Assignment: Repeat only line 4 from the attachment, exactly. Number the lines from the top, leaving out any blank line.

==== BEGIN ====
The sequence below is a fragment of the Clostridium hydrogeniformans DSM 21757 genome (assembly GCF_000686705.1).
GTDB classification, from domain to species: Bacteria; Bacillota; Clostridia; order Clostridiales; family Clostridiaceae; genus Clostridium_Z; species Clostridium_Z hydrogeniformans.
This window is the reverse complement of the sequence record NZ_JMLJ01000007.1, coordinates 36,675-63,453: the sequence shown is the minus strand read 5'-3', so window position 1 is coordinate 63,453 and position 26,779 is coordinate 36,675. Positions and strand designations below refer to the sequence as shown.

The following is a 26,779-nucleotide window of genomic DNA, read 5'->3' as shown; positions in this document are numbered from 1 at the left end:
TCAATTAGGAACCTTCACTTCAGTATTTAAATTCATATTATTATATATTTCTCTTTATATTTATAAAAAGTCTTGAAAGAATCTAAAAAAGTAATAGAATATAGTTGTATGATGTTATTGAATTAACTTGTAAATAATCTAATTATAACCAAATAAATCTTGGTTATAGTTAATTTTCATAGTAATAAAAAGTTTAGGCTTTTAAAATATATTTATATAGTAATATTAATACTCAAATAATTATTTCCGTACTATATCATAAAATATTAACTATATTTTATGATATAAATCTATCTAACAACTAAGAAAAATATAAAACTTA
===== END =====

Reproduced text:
The following is a 26,779-nucleotide window of genomic DNA, read 5'->3' as shown; positions in this document are numbered from 1 at the left end: